A majority of Americans are opposed to Washington’s military intervention in Syria as senior administration officials are discussing “a range of options” for the crisis-hit country, including the possibility of airstrikes.
A new poll conducted by Reuters/Ipsos found that about 60 percent of respondents believe the US should not get militarily involved in the Syrian conflict, as opposed to only nine percent who said Washington should act.
According to the poll, 46 percent of Americans would still oppose US intervention if it is determined that forces of Syrian President Bashar al-Assad were behind a recent chemical attack in the country.
Syria’s foreign-backed opposition claims that the Syrian government used chemical weapons on militant strongholds on Wednesday, an allegation denied by Damascus.
US President Barack Obama met with his national security team on Saturday to discuss options against Syria.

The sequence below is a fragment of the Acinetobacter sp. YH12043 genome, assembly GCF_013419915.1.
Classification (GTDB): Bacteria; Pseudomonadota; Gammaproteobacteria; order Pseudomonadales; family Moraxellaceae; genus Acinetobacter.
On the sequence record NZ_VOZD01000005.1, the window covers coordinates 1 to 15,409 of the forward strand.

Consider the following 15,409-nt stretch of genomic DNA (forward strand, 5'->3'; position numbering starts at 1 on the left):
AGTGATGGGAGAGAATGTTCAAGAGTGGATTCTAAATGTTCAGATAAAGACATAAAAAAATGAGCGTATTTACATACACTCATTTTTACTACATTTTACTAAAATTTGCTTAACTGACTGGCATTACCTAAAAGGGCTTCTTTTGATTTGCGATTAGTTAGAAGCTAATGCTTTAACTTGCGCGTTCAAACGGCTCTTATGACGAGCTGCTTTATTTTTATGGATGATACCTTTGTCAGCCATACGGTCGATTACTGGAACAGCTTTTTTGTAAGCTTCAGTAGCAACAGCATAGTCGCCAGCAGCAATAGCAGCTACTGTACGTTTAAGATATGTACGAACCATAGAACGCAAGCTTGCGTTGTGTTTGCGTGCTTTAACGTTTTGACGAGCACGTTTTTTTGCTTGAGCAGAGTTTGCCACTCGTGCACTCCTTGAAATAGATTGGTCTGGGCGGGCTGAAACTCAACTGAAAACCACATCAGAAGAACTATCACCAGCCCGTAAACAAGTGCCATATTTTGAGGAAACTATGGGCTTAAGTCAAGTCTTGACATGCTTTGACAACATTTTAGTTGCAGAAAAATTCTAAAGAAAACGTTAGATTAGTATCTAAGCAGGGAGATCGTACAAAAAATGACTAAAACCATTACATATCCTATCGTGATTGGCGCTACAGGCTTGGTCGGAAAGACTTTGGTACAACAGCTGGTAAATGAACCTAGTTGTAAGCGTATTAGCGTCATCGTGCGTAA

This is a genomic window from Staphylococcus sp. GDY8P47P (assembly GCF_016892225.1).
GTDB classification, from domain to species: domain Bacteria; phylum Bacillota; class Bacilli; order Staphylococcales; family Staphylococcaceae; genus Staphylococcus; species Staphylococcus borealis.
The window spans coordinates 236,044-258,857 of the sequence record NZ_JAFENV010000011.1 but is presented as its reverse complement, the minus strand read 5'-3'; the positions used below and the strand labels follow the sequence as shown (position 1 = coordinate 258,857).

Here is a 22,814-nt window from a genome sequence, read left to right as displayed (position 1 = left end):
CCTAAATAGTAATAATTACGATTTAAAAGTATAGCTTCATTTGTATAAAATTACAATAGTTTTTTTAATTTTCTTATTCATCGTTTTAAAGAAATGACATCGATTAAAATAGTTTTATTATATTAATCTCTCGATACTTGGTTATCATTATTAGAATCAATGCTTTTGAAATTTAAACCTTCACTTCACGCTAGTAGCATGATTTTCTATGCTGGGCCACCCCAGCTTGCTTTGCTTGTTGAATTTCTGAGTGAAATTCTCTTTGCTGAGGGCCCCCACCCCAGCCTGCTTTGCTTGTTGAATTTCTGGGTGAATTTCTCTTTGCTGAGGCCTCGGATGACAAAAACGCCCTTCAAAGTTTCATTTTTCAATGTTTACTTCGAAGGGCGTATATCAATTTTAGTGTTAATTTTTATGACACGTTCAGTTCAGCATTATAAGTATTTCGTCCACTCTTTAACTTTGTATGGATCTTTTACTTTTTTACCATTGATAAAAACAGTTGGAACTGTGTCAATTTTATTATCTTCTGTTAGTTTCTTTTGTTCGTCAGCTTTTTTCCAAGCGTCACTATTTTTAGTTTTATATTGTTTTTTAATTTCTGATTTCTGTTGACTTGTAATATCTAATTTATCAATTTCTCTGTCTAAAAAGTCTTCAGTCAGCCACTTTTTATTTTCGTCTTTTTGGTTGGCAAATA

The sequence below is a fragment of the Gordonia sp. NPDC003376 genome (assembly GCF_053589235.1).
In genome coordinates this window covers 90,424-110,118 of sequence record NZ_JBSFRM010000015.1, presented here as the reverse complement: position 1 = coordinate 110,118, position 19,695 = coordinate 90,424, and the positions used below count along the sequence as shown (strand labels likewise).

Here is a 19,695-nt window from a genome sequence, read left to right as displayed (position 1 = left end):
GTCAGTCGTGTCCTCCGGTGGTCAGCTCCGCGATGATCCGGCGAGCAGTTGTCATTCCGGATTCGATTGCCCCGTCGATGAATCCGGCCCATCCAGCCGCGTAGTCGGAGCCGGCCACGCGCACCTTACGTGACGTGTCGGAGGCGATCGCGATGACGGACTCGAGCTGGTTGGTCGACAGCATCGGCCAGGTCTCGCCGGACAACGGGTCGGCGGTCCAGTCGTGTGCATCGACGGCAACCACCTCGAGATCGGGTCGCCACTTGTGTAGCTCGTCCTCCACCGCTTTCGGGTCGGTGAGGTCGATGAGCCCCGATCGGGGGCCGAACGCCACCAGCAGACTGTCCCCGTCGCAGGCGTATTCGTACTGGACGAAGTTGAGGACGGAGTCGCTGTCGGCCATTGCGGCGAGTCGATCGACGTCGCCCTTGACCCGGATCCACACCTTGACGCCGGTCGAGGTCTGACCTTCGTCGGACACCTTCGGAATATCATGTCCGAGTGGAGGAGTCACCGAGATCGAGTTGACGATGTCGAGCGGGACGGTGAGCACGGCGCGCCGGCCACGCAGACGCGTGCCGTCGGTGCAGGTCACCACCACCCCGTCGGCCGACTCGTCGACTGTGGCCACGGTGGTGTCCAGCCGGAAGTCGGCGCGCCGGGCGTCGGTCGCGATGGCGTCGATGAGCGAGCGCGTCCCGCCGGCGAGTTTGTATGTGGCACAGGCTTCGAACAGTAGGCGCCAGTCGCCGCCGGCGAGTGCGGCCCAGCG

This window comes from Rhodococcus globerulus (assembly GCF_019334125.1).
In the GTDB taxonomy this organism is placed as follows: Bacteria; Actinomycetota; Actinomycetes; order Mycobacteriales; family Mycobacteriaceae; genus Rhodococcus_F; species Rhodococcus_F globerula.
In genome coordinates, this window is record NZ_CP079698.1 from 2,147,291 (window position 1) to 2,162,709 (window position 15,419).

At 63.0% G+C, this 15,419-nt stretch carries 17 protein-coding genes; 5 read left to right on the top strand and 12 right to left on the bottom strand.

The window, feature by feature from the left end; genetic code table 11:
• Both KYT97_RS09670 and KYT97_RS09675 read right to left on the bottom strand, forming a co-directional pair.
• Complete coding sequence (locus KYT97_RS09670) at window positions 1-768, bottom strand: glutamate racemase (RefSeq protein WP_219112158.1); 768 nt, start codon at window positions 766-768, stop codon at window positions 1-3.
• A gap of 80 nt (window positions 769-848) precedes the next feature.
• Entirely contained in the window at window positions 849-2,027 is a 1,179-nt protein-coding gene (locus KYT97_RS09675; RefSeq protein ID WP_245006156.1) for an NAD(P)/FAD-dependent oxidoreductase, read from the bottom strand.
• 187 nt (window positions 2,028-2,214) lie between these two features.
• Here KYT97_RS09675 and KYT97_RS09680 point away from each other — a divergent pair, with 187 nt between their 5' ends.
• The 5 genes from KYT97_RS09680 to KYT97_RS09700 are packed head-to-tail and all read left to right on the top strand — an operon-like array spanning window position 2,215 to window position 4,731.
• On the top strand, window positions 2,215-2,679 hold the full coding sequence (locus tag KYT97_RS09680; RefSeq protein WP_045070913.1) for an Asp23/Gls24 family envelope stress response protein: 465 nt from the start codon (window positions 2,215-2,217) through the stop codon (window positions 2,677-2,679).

American officials have said Obama will decide how to respond once the facts are established.
"In coordination with international partners and mindful of the dozens of contemporaneous witness accounts and record of the symptoms of those killed, the US intelligence community continues to gather facts to ascertain what occurred," the White House said after the meeting.
Defense Secretary Chuck Hagel also said on Sunday that the US military has prepared “options for all contingencies” in Syria and is ready to use force if President Obama gives the green-light.
"President Obama has asked the Defense Department to prepare options for all contingencies. We have done that and we are prepared to exercise whatever option -- if he decides to employ one of those options,'' Hagel said.
Meanwhile, Syrian Information Minister Omran al-Zoubi warned the United States of the dire consequences of launching an offensive against Syria.
“The basic repercussion would be a ball of fire that would burn not only Syria but the whole Middle East,” al-Zoubi said. “An attack on Syria would be no easy trip.”